The Met’s season in numbers: Ticket sales down 17.5%, Cinemas down 10.5%

Crain’s New York Business has been doing the crunching – and Peter Gelb’s bones can be heard between its teeth. Read here.

Wagners Das Rheingold Metropolitan Opera 2010


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  • “Gelb’s lavish productions”??? Clearly the person who made that comment didn’t see Gelb’s “Tosca” or “Nixon in China” — 2 very dreary, minimalistic affairs. However, these 2 productions showcased a Gelb “innovation”, i.e., the introduction of oral sex onto the stage of the Metropolitan Opera. Now, WHO needed that???

  • This time I regret the headline is indeed misleading. The article states the following: “. . . attendance at the Lincoln Center opera house fell 17.5% in the five years ended in July 2013, while box-office receipts were down 4%, to $89.3 million, in the same period.”

    So the numbers refer to a 5-year period, not one season. Yet the figures are certainly gloomy, the more so when numbers should have been rising after the financial recession. It’s more proof, if such were needed, that Gelb’s new production turkeys and his massive overspending are now coming home to roost. No doubt we will hear more from him about the coming “abyss” as the Union negotiation deadline nears. When will the Board finally realise that it is an abyss largely of its own making?

    • If you had been reading other threads on, you would have noticed comments about other disputed headlines where I agreed with those inserted by NL. However, irrespective of my comments on the Met’s oft-stated mismanagement under Peter Gelb, it is definitely misleading to suggest that the drop in sales for one season was 17.5%. That is very different from a drop spread over five seasons – or perhaps you do not agree?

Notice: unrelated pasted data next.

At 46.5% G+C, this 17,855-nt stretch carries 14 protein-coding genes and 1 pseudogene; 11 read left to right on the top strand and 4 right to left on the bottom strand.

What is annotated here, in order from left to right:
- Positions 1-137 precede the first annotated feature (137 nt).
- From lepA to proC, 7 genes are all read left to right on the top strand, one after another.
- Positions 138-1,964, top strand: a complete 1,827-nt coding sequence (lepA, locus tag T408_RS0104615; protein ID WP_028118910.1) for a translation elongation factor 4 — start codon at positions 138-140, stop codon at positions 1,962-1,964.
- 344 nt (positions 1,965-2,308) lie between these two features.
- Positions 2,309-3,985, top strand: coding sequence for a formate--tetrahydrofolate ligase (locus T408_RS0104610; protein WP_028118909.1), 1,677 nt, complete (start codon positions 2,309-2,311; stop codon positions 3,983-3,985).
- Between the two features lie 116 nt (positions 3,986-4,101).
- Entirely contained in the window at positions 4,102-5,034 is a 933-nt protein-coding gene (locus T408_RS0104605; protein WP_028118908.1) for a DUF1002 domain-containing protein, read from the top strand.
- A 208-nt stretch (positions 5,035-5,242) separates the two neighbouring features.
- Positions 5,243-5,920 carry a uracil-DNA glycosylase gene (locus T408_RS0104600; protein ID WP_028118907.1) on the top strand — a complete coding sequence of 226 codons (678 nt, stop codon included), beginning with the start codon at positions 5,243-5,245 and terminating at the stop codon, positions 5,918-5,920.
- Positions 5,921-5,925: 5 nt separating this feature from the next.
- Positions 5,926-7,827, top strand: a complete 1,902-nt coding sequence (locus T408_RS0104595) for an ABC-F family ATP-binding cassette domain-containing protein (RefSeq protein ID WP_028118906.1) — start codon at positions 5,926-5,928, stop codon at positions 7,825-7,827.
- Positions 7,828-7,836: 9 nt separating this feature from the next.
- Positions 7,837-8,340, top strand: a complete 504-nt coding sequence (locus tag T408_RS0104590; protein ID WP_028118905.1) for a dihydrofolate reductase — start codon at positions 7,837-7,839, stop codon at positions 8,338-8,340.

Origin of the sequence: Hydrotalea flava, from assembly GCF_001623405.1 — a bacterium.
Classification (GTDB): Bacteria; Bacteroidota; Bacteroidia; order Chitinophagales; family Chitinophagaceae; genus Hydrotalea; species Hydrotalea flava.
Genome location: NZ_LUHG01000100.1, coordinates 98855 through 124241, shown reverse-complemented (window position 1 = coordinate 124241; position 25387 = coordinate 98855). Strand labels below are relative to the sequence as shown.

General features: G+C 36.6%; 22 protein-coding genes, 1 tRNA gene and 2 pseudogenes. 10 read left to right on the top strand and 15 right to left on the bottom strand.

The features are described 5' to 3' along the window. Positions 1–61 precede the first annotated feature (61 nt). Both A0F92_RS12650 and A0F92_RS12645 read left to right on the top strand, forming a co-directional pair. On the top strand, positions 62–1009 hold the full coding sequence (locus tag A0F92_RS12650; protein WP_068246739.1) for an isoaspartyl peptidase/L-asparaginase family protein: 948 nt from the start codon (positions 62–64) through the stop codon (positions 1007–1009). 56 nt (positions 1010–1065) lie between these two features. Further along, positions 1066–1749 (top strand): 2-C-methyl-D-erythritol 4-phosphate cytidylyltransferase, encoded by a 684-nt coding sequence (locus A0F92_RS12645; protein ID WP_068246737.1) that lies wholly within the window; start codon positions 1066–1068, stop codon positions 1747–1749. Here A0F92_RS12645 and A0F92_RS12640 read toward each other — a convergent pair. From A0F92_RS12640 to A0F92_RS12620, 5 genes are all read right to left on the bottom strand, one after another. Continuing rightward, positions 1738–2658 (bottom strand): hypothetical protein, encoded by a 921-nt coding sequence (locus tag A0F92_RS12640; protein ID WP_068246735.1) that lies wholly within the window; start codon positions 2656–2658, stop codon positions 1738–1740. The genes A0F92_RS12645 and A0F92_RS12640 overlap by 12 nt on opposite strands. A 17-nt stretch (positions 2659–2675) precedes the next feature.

• “Some union officials say the Met should at least stop movie-theater performances in the city, claiming they don’t grow the company’s audience but simply shift them to a venue with less-expensive tickets.”

    In other words, screw the audience. Or at least, screw New Yorkers. We don’t care about them, we don’t care about keeping opera affordable, we don’t care what people have to pay, just as long as we get our hoard.
    The headline should actually read, “Union to City: Drop Dead”.

    • Apparently you don’t know much about the Metropolitan Opera, as they offer rush tickets for $25 to see the performance live. So your arguement falls flat. They have in fact cannibalized their ticket sales in the house running the HD performamces in New York City, as well as Northern New Jersey, Eastern Connecticut, the Philadelphia area and Boston. Your statement is very hollow.

  • I’m sure you know a lot about the Met, so you should easily be able to answer this question: Does the company offer a commensurate number of $25 tickets to the number of HD goers in the tri-state area, plus Philadelphia and Boston? If not, then your argument, well, falls flat.
    Thanks for clearing that up.

    • Not really, they just have to fill the house and that’s the purpose of the program. The problem is, they are not filling the house and offering HD to the public in areas where traditionally people came to the Metropolitan Opera. So they end up screwing themselves, not the public.

      • If I understand you correctly, you are saying that the goal of the Met is to fill the house and the $25 program is a tool by which to do so. Further, that the local HD showings keep would-be customers from using the $25 program. If that is the case, and setting aside the fact that HD tickets are roughly in the range of $25 themselves, are there enough of these $25 seats in the house to accommodate all the people who go to NY area cinemas to watch the HD? I find that highly dubious, but, again, I wouldn’t know these numbers. Perhaps you do. If there are not, then I stand by what I said: if there were a regional blackout the people of the NY area would be getting screwed.

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